The artist's concept depicts Kepler-186f , the first validated Earth-size planet to orbit a distant star in the habitable zone. Image Credit: NASA Ames/SETI Institute/JPL-Caltech

Numerous other planets have been previously discovered in a habitable zone, but they're all less Earth-like (for instance, at least 40 percent larger in size than Earth). 

Unfortunately, we won't be checking out Kepler-186f any time soon. It's about 500 light years from us, in the Cygnus constellation. 

DRAGON ON DECK:  We hope to watch a rocket launch tomorrow afternoon. The same rocket we hoped to watch on Monday - a SpaceX cargo mission (CRS-3) to the ISS.  Monday's launch was postponed due to a helium leak. If successful, this will be the company's third commercial resupply mission and SpaceX's fourth visit to the space station. 
Launch is scheduled for 12:25pm Seattle time. The launch will be webcast live on SpaceX's site beginning at 11:45.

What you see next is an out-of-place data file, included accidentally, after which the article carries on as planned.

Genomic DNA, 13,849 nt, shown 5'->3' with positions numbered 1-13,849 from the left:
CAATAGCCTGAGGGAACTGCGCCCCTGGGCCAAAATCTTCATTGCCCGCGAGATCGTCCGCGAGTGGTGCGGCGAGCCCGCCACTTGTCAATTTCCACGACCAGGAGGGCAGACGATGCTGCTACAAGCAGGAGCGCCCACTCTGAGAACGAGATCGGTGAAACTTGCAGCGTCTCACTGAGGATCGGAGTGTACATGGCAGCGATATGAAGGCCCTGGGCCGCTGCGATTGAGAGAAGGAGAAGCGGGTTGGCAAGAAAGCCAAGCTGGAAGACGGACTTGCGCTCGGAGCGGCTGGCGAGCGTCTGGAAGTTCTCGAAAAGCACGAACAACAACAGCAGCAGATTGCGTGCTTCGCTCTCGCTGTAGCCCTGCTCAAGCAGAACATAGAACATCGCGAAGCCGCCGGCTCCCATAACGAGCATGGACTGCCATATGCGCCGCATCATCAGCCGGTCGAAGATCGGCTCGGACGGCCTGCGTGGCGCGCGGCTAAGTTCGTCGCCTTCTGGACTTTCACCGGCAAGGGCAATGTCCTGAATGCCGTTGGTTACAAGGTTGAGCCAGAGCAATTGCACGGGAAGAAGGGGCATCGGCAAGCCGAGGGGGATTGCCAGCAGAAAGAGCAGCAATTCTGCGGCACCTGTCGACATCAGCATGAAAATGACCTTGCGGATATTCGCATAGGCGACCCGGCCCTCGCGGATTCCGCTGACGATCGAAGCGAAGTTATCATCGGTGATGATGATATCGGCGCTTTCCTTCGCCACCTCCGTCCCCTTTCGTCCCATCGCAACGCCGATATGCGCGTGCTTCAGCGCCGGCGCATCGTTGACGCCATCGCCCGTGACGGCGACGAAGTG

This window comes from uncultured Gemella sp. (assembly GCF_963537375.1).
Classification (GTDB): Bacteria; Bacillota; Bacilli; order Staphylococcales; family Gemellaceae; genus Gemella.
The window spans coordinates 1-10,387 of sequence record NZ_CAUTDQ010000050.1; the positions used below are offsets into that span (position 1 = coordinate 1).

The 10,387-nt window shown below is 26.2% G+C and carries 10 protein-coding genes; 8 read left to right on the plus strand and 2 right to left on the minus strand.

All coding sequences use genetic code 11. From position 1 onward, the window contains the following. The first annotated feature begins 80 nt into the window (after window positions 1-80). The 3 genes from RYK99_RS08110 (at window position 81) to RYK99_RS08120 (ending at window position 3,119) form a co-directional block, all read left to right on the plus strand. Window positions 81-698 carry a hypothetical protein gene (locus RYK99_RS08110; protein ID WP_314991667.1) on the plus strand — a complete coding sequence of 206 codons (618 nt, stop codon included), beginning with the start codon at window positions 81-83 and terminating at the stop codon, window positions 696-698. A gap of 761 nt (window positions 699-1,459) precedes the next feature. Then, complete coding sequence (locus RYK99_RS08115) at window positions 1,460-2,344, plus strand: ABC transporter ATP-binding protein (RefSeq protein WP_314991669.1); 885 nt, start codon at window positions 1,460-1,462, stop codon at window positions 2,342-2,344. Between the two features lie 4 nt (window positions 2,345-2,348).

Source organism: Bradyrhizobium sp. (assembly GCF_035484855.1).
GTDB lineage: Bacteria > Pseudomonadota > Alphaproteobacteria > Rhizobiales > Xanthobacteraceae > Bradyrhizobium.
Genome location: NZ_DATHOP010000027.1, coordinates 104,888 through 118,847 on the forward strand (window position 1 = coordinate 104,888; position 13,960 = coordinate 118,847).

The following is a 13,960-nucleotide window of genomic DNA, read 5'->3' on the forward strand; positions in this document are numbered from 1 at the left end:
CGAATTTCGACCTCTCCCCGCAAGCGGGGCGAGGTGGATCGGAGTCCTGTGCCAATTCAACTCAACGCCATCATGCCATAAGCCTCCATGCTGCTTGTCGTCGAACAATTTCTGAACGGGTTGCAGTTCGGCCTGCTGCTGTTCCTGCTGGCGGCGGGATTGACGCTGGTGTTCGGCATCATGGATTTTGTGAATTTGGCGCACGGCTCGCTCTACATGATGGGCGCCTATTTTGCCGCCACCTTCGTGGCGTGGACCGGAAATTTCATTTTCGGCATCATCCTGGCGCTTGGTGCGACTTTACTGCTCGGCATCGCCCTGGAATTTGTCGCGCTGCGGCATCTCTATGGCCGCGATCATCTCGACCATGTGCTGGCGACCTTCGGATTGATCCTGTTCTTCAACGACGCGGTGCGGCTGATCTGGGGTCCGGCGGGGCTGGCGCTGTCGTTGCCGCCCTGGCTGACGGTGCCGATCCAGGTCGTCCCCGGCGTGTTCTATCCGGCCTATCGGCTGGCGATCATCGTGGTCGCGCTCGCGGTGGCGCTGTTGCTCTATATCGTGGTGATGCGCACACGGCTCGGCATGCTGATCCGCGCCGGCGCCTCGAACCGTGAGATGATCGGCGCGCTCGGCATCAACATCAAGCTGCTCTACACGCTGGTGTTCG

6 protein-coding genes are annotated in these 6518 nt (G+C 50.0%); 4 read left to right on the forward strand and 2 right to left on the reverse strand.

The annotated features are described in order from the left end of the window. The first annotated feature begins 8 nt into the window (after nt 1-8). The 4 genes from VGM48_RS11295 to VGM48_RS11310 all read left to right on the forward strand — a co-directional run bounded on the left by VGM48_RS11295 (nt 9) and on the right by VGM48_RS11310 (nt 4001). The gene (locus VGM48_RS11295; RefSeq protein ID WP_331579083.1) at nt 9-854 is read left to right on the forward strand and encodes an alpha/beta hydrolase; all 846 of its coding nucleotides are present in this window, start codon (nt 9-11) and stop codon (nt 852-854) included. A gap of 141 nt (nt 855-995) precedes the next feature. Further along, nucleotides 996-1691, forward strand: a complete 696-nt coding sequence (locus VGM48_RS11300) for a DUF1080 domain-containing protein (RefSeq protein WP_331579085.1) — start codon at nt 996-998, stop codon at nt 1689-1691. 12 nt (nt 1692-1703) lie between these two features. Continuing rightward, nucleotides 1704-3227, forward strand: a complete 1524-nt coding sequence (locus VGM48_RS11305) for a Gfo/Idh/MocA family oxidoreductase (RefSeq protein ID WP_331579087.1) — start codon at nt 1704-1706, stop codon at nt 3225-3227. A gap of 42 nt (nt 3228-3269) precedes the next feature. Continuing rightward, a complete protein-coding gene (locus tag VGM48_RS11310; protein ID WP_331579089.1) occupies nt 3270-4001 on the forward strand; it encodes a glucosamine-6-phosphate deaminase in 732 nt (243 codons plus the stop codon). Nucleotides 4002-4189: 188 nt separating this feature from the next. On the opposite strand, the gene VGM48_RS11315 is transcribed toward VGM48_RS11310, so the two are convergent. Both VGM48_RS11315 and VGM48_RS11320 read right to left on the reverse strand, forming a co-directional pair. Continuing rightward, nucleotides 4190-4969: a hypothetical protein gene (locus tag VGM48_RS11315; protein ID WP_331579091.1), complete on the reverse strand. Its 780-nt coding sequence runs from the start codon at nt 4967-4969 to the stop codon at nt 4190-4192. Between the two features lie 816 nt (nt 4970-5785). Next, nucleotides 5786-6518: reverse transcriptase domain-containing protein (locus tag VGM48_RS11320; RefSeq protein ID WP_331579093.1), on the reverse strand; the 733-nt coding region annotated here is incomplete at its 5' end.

NASA TV will also have coverage beginning at 11:15 a.m.

As of Thursday night, the weather's not looking perfect for a launch, but we can hope. 

Wednesday, April 16, 2014

Wednesday Round Up

TAKING SHAPE: CJ's birthday is coming (this Sunday!) and yesterday morning I woke with a start, remembering I'd promised him a pinata. Those take days to make (what with all the layers and drying time), so we had to get started. But first things first, I had to know what he wanted to beat the living stuffing out of. Turns out the answer to that is Barney the Dinosaur. Excellent choice, I must say.

So yesterday, Barney started taking shape on our kitchen island, with a lot of balloons and some painter's tape. 
Today, we continued the process, adding arms along with another layer on the head and body. He'll get legs tomorrow, along with another layer on his body and head.

I asked CJ what kind of cake he wanted and without hesitation he said he wanted to recreate what is clearly the finest moment in Food Network history, and perhaps the best moment in television history. ;) history.